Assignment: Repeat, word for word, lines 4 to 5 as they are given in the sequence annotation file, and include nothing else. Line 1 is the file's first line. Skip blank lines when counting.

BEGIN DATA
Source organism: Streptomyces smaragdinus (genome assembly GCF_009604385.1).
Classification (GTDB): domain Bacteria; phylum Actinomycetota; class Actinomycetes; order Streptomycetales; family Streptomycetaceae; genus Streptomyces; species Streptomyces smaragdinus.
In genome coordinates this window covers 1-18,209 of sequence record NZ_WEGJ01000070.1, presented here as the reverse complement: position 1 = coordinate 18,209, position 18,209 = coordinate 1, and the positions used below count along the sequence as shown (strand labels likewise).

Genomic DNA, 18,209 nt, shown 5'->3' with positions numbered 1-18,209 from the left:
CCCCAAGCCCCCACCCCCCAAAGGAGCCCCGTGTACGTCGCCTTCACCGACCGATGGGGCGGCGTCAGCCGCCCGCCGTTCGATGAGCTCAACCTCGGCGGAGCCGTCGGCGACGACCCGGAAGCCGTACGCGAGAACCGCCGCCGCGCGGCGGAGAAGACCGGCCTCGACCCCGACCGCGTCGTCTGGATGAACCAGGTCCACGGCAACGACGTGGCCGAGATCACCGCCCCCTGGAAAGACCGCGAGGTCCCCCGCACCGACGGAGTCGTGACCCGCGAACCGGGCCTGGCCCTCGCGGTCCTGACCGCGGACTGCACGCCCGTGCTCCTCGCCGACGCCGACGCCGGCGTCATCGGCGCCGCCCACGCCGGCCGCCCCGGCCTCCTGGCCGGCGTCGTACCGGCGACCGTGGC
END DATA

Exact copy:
Genomic DNA, 18,209 nt, shown 5'->3' with positions numbered 1-18,209 from the left:
CCCCAAGCCCCCACCCCCCAAAGGAGCCCCGTGTACGTCGCCTTCACCGACCGATGGGGCGGCGTCAGCCGCCCGCCGTTCGATGAGCTCAACCTCGGCGGAGCCGTCGGCGACGACCCGGAAGCCGTACGCGAGAACCGCCGCCGCGCGGCGGAGAAGACCGGCCTCGACCCCGACCGCGTCGTCTGGATGAACCAGGTCCACGGCAACGACGTGGCCGAGATCACCGCCCCCTGGAAAGACCGCGAGGTCCCCCGCACCGACGGAGTCGTGACCCGCGAACCGGGCCTGGCCCTCGCGGTCCTGACCGCGGACTGCACGCCCGTGCTCCTCGCCGACGCCGACGCCGGCGTCATCGGCGCCGCCCACGCCGGCCGCCCCGGCCTCCTGGCCGGCGTCGTACCGGCGACCGTGGC